Shards of Earth is the latest sci-fi novel from Adrian Tchaikovsky. Tchaikovsky has written epic fantasy, and some of the best high-concept science fiction of recent years. I’ve been a fan of his work for years, and I tell you what: I went into this space opera with high expectations, and this one did not disappoint.
This is a post-war universe. A universe defined by a conflict which shattered worlds. Literally. Mysterious forces, seemingly beyond the ken of man, the enormous creatures known as Architects, appear above the skies of populated worlds, and render them into exotic, incomprehensible art. Of course, nobody survives the process. But this isn’t the story of war with the architects. This is the story of a world built on the ruins, Of a humanity whose home is shattered rock and outgassing air, which has rebuilt itself over several generations, whose scattered refugees are now living in (relative) peace. Of course, being people, they’re also busy running up factions, and politics, and internecine feuds. Not only between themselves, but with everyone else as well - from the Hivers, a self-aware nanite swarm, to the inscrutable mollusc Empire which circles the fringes of humanity, and tries to assimilate their worlds through persuasion and koans.Humanity is trying to come to terms with its own trauma, in a universe where it is not the dominant power, and where what is known is vastly smaller than whatever is at the edges of the map. The sense of scale, of vacuum as a vast, unknowable deep, held together by thin lines of force, accessible to a scattered few, the scope of the galaxy is wondrous and terrifying.
Into this uncaring universe step a ship full of miscreants and vagabonds. Perhaps the most central is Idris, the result of military experiments in the war generations ago, who can navigate his ship between the stars. Idris struggles with past trauma, the experiences which shaped him into a weapon, and the experience of war against the Architects. He’s a person on the edge, trying to get through each day, trying to find meaning and connection in a universe which is slowly forgetting the old heroes.
And then there’s Solace, a genetically engineered super soldier, a myrmidon who was decanted for war. Where Idris has lived the future, Solace has missed it, put on ice by her sister-warrior culture, to be brought back into the fight at need. Solace is dislocated, out of time, building new alliances and a new future with every word.
These two veterans, in and out of time, are embedded in a ship that skims the edge of the known, digging up salvage and secrets in equal measure. Their Captain is a voluble figure who thinks of himself as a father; they have a lawyer on board who is as much at home in a duelling circle as a courtroom, their engineer is ensconced in a life support system which also happens to be a giant scorpion combat exoskeleton. And those are the humans. I won’t even get into the aliens, but rest assured they’re a weird and wonderful bunch.The crew is a diverse, squabbling, complex organism filled with old and new grudges and quiet affections alongside public joys. It’s a ship filled with organic histories, where sense and story are heard in the quiet spaces between the words.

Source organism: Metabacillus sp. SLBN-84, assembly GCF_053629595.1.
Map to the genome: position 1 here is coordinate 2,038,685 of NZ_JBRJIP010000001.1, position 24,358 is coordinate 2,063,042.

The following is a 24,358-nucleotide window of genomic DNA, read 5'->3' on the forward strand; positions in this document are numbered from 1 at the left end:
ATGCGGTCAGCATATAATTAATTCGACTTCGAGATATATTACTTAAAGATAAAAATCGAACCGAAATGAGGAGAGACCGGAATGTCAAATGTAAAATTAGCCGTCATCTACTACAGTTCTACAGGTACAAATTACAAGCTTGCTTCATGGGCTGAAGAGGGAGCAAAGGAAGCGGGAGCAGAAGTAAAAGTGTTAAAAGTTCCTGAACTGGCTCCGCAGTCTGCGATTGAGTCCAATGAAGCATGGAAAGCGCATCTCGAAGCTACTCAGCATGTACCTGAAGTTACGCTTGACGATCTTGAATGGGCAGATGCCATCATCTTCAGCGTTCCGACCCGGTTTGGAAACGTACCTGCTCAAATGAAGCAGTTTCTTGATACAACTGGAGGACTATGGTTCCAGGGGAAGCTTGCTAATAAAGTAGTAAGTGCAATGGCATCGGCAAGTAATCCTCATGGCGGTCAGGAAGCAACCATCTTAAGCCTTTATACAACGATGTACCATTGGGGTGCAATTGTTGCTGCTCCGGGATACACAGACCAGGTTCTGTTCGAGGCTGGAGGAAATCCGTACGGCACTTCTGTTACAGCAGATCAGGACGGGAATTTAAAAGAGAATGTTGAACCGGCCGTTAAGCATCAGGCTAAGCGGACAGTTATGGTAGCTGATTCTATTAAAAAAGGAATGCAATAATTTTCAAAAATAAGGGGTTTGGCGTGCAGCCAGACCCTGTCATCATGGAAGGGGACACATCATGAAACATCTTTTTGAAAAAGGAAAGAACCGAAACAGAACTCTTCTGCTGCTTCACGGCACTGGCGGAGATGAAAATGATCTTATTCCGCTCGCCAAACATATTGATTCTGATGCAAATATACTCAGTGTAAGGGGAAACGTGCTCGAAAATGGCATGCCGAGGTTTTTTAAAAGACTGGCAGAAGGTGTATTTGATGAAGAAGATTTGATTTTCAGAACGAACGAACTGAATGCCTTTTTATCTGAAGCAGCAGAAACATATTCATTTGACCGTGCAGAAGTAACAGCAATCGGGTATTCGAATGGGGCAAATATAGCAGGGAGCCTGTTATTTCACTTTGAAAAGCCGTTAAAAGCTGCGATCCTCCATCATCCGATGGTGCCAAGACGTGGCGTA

Which is all to say, the characterisation is top-notch. The people seem like people, in all their glory and horror, apes reaching for the stairs with one hand, flinging faeces with the other. The aliens, the non-humans, are strange and wonderful in different ways, which suggest perspectives just out of reach. And those aliens are people too. People we don’t really know, or understand a lot of the time, but still people themselves. And each is coming off the page, fully realised and whole.
The story? Well, I won’t spoil it. There are enough turns here for...a twisty-turny thing. There were moments when I turned the page in surprise, needing to see where a sudden revelation left the story. This is a soaring adventure, a found family investigating deep mysteries, with social relationships that give the fast-paced action a heart and depth. This is a fun story, a clever story, with some big questions woven through the narrative. The characters are intriguing and feel real; the universe is vast, filled with mystery and the scintillating shimmer of hidden treasure among the scattered remnants of ruined worlds. And the story is smart, and funny, and emotionally affecting, and has the kind of drive and energy which leaves you reading page after page late into the night - or early into the morning.
This is, in sum, a great space opera, and a joy to read. And you should read it!